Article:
So when I had my store on Ludlow Street, I was making the tie hats, cut-and-sew hoodies, and baggy pants. So everything was kind of customized. I would buy fabric around the corner from these jobbers who basically sold deadstock fabrics. So I was upcycling without even knowing it. I would take, like, all these assorted fabrics, stack ‘em up, and cut my pattern out. Then, I would have different pieces of a hoodie, a sweatshirt body, and a sleeve that customers could pick and choose what they liked. So I think that was appealing for someone who wanted to create their own style. We had uniforms back then, but at the same time, we wanted our own style. It was one of a kind and I think that’s also why it was so appealing to Japanese customers as well, who were such visionaries for wanting to step away from their own culture and bring back new styles from New York.

Those garments were also really colorful and striped. Striped T-shirts and striped cut-and-sew hoodies. I had these really cool logos made by [Alphanumeric co-founder] Alyasha Owerka-Moore that I was also hand silk-screening onto pieces of fabric before sewing the patch on. Since the 555 Soul labels were printed on scrap fabrics and stuff, even the logo patches were 1:1 originals.

Triple 5 Soul Tie Hat Hoodie

Today, opening a store on Ludlow and Stanton is a no-brainer. But the LES was different in 1989. Why did you open there?

Well I was already living down there. I had an apartment on East Second Street across the street from a club called The World, which was like a super-fun party. I found this storefront space on Ludlow when I was about to leave Pratt. It had an apartment in the back and a store in the front with a curtain. I basically put the sewing machine in the front, and it was like a tailor shop/store/clubhouse. Friends would bring speakers to the backyard, and we’d throw MC or DJ parties. But basically, the rent was really inexpensive, and it was a place where I could have an apartment and a store. There weren’t a lot of businesses there yet.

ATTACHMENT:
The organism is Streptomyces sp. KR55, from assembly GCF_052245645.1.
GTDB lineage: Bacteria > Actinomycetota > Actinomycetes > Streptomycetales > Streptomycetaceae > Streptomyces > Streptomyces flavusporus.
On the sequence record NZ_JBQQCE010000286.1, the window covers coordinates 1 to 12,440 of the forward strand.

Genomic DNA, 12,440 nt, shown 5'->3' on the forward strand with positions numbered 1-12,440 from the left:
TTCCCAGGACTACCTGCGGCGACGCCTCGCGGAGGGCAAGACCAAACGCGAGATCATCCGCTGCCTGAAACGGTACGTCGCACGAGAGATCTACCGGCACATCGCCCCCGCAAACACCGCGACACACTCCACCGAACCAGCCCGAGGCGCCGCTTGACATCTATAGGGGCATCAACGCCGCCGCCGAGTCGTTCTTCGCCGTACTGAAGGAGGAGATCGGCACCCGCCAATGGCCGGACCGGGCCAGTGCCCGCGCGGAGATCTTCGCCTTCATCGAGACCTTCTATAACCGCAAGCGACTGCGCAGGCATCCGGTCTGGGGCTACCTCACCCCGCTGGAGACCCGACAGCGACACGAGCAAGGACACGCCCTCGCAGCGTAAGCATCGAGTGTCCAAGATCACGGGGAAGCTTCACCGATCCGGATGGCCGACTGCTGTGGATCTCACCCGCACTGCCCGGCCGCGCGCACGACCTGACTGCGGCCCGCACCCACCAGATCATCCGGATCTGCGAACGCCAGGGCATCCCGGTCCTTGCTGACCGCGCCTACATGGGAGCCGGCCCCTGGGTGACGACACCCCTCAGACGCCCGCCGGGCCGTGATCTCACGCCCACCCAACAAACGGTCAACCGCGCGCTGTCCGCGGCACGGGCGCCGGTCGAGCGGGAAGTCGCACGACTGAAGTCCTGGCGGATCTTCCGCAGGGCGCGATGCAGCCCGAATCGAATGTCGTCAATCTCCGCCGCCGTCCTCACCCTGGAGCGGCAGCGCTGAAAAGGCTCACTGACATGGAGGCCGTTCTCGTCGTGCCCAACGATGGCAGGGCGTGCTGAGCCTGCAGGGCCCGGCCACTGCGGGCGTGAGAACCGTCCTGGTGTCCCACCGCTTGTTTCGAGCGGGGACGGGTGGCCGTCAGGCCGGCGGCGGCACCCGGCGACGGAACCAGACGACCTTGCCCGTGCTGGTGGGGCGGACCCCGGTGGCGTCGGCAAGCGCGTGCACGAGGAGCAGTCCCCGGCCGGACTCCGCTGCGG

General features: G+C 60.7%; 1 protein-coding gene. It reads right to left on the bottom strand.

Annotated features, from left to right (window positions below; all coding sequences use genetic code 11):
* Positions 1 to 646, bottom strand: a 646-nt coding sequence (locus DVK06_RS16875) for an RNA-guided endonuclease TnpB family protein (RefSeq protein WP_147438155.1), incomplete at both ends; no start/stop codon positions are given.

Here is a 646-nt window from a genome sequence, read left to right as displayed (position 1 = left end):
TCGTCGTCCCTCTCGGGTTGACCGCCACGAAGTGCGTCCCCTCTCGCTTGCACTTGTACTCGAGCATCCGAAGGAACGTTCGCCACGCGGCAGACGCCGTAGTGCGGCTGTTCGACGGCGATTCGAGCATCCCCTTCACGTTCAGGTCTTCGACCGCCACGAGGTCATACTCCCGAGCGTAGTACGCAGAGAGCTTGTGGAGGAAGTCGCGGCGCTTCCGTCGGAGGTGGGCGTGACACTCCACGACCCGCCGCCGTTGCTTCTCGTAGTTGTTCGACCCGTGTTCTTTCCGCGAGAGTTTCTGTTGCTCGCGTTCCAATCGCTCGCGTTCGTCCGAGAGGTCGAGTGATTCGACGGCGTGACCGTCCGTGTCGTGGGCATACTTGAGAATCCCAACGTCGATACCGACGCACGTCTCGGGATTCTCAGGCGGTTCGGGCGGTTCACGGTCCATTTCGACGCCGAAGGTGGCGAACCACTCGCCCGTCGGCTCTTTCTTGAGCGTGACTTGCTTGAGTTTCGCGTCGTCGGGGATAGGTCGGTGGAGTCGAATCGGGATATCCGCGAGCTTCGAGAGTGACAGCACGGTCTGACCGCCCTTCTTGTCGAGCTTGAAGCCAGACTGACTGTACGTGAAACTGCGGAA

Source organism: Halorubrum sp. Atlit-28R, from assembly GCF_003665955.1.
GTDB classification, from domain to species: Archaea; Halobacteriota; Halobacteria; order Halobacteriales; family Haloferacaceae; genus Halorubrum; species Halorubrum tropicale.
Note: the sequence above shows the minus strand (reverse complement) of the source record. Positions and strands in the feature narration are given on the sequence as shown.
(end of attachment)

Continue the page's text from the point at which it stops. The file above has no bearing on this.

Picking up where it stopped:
That’s interesting to hear because I feel you were one of the first to usher in a larger retail scene there.

I mean it was like a clubhouse for sure. It was never really about me making fashion. If I did a fashion show, it was in a club at a party. Models would come out and different friends would DJ. It was more of a vibe and a party. It was very music driven. We were in the clubs and the parties like every night. That was the scene.

The store itself was really underground. Even if people knew about it, they would have a hard time finding it. I guess not being in a shopping area was part of its appeal. But people would hit us up before heading to SoHo to go to James’ store, Fat Beats, or Pat Fields. People would make their rounds and there were only a handful of really vibey stores. Soon after, you’d have stores like Alife, Liquid Sky, and other cool little shops. And if people didn’t come to my store for clothes, they came for the mixtapes.

That’s right. I heard you had a close relationship with Rawkus Records right?

Yeah, Rawkus Records wasn’t too far away. Empire Management wasn’t too far away. So we gravitated toward each other because of music and parties.

Whenever I think of Triple 5 Soul, I think about the Native Tongues movement. A Tribe Called Quest. Jungle Brothers. De La Soul especially, since Pos wore the tie hat on the cover of Paper. How did New York’s exciting hip-hop scene in the early ’90s boost the brand’s profile?

Well I have to say, Paper magazine was definitely an important magazine for Downtown New York culture and nightlife. They covered nightlife and hip-hop was happening. But obviously it wasn’t birthed Downtown. Rawkus came later and all those guys from the Native Tongues movement were from all different parts of New York. But again, I think people gravitated to Downtown during this time because we had the clubs and the parties. It was a whole movement. So things like Paper were really important because they covered house music, techno, and underground hip- hop music at the time.